Another misconception is that meditation is some form of praying. It is not. There are many different types of meditation designed for various purposes: some involve merely watching the breath, some involve focusing on a particular object, some focus on paying bare attention to your direct experience of whatever is happening at the moment, some involve thinking about your intention to cultivate a particular quality. Some people utilize particular rituals or practices as a way to focus their minds, such as reciting mantras. But the practice of meditation is not to pray to a deity or for a particular outcome. Again, meditation is about watching the mind, not praying. This means that anyone can meditate, as it is not involved with any spiritual tradition and requires no set of beliefs.
Some people meditate sitting before an altar. What is that about? Many people find that setting up some type of altar helps define an area for this specific purpose, so they can come into a relaxed atmosphere and state of mind. They might have candles on it, or a picture of a loved one or a role model, or maybe some fresh flowers. There is certainly no need to have one in order to meditate; you can meditate literally anywhere (and you should!). But you might experiment with this so that you have a place that helps you to conceptually designate it as your meditation space—a place meant for quiet reflection and relaxation. It could be just a nice corner of a room, sitting in front of a window, or outside in a garden. You may find that an altar or some other intentionally-designed/decorated/carved-out space can help attract you to the practice and keep you coming back.
Tips to get you started (or keep you going)
Frequency and duration: in general, it’s better to do a little bit more frequently than a lot sparingly. To really see the benefits, you need to come to understand how your mind works—what do you ruminate about? What are the qualities and frequencies of your thoughts? When you more closely investigate what’s behind them, do they comport with reality or are they more conceptual projections? It’s hard to really get to know your mind if you don’t sit with it frequently, so doing longer sessions just once a week or every few weeks won’t really tell you much about your patterns.
Much better to do small “sits” daily or every other day. Even if all you do is 5-10 minutes 6 times a week, you’ll reap more benefits than if you squeak out a 45-minute session once a month. Dan Harris argues that even just a minute per day is enough to reap some benefits (listen to a great 7-minute interview with him on NPR, where he says time is the #1 obstacle for people getting into meditation).
Posture: you don’t have to sit in the lotus position to meditate. You can sit upright in a chair or you can lay down. Some people kneel on small wooden meditation benches. Some people walk in slow, regular steps with their hands gently folded in front of their body. You don’t have to close your eyes; you can have a soft, low gaze that looks at nothing in particular, or focus on a candle. You want to be reasonably comfortable so your body can be at ease yet attentive. Don’t get so comfortable that you fall asleep (which can sometimes happen when laying down), nor so uncomfortable that you are in pain or aggravate an injury which then distracts you. The position that is best is the one that works for you. The two that work best for me are sitting cross-legged on my meditation cushion, or sitting upright in my desk chair that overlooks a beautiful view of the water from my office. Laying down for longer sessions tends to make me fall asleep so I avoid it.
Time and place: especially if you are just beginning to meditate, find a quiet space where you are unlikely to be disturbed. You might have to find a place in your home where you won’t be interrupted by kids or pet or loud street noise. Time of day factors in too—find one in which you won’t be disturbed by housemates, kids, spouses, or other people or responsibilities. Inside is usually best so that you can control your environment, but outside can be particularly pleasant if the weather is agreeable and you are safe and unlikely to be disturbed. I have a range of places that suit me depending on the day, the weather, and my mood. Most times it’s a little corner space in my bedroom at my altar, but sometimes it’s sitting upright in a chair in my office, and in the summertime I like to sit cross-legged on my front porch where I have a lovely fountain and rock garden. While some noise can be a useful tool to work with in terms of opening up to and then drowning out distractions, in general you’re likely to relax more and focus better in a peaceful setting.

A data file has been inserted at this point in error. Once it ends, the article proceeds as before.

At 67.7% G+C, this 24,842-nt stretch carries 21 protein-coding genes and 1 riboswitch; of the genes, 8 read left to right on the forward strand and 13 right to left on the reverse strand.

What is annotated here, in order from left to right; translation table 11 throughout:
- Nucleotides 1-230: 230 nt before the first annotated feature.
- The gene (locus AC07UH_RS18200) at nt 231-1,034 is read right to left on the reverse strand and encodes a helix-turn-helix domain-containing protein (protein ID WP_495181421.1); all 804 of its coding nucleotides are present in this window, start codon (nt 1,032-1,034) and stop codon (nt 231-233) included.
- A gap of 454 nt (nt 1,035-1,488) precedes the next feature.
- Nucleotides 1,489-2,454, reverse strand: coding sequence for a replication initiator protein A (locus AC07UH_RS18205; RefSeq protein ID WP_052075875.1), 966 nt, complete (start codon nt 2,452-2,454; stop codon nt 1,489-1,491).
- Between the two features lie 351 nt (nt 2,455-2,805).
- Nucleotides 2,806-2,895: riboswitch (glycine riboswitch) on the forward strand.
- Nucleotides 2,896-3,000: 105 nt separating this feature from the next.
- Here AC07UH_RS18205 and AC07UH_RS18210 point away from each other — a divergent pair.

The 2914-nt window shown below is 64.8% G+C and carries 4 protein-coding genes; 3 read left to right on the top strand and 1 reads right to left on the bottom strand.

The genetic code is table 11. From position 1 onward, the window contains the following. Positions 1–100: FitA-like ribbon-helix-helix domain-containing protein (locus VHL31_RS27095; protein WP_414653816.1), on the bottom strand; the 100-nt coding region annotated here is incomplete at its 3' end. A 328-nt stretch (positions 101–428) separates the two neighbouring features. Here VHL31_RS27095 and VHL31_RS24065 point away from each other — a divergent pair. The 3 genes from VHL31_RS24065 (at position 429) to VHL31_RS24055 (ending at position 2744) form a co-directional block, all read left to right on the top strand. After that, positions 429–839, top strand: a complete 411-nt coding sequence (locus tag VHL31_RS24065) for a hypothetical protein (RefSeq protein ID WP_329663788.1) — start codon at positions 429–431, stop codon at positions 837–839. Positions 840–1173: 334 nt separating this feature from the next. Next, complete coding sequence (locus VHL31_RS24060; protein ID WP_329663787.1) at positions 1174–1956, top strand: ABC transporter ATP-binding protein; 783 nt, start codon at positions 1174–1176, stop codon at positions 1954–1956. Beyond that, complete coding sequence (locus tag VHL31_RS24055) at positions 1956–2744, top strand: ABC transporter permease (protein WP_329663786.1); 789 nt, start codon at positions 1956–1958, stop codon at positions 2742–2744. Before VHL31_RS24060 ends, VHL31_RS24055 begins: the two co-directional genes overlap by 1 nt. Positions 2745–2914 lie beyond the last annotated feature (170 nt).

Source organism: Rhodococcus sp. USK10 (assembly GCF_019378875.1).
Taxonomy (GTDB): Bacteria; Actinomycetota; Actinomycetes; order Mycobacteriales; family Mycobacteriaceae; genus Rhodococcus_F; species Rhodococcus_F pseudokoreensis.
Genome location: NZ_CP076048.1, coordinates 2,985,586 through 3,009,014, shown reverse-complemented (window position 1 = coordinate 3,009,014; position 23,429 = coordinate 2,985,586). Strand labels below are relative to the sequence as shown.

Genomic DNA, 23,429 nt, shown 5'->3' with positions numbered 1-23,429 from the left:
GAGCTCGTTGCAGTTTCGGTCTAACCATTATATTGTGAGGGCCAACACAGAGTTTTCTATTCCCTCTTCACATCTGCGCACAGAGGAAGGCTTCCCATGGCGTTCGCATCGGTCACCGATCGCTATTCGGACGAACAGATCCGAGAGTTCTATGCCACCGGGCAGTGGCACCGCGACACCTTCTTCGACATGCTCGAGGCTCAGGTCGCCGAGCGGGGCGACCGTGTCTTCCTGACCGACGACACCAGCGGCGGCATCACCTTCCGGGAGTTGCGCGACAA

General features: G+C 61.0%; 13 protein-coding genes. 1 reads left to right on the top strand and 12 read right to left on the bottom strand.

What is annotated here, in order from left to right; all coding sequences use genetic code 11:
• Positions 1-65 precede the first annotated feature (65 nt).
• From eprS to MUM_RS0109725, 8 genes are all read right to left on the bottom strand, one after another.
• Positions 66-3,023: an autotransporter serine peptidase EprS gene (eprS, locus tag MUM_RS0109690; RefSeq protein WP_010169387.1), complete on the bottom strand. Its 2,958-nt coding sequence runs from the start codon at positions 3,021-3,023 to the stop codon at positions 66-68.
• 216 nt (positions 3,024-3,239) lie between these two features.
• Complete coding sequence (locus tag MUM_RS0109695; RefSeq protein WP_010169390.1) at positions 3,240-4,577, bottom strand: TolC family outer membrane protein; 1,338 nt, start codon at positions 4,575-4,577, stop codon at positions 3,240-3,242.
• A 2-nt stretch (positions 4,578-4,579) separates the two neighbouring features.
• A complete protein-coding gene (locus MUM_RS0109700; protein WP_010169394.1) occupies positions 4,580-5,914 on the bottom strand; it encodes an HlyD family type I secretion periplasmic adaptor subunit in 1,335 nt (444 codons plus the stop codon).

What is your overall disposition? For some people, meditation comes fairly easy. They can drop into a comfortable state of relaxation, and if they are following a guided meditation they can easily follow the instructions and direct their attention as dictated. For others, it’s much harder. There are a lot of thoughts going through their mind. Each time they try to follow their breath they are soon whipped away, thinking about what to have for dinner, or reliving an argument they recently had, or fixated on how much their neck and shoulders hurt, or wondering when in the world their timer will go off. I have been all of these types of meditator some time.
However you are, it’s totally OK. Whatever you are faced with is what you are dealing with, and if you happen to be among the more agitated type, it doesn’t mean that you can’t meditate or that meditation won’t help you. The value is in the process itself. The more you do it, the less agitated you will be (though it may not ever fully go away), and you will learn more about your mind—how it works, how it affects you, and how to control it to serve you better out in the real world.
You’ll also find that setting aside time for yourself is so precious in these busy times. It’s a generous act of self-compassion to tend to your inner life and find some peace and quiet amidst our daily crises large and small.
Apps, classes, and online guided meditations
There are great apps that can help you get started with this, like Harris’s and 10% Happier and Headspace. Many yoga classes begin with a couple of moments of meditation or quiet reflection. Community groups and local spiritual centers regularly offer meditation classes or group meditation sessions (which many find helpful), and of course there are tons of guided meditations on the Internet. Check out this in-depth collection from the Cultivating Emotional Balance curriculum that I’m currently getting certified to teach.
I encourage you to give it a try, and don't give up if it seems too hard. It will get better and more enjoyable with time. Feel free to reach out to me with any questions, issues, or requests for guidance.